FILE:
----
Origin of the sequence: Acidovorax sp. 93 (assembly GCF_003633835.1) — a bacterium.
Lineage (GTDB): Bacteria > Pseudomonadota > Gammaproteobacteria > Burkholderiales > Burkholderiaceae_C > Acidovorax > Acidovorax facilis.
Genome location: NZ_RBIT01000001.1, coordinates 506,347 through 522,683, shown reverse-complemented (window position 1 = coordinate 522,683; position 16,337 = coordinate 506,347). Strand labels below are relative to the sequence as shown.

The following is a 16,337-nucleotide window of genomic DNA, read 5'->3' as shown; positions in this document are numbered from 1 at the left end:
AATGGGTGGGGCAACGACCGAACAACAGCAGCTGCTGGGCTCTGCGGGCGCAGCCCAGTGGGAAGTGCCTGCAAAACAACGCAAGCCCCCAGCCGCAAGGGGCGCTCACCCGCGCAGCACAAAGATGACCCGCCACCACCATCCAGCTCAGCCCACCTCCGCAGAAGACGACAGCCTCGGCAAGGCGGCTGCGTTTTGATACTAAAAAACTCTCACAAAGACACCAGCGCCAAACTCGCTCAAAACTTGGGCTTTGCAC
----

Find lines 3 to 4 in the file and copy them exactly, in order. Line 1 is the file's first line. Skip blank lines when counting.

Genome location: NZ_RBIT01000001.1, coordinates 506,347 through 522,683, shown reverse-complemented (window position 1 = coordinate 522,683; position 16,337 = coordinate 506,347). Strand labels below are relative to the sequence as shown.

The following is a 16,337-nucleotide window of genomic DNA, read 5'->3' as shown; positions in this document are numbered from 1 at the left end: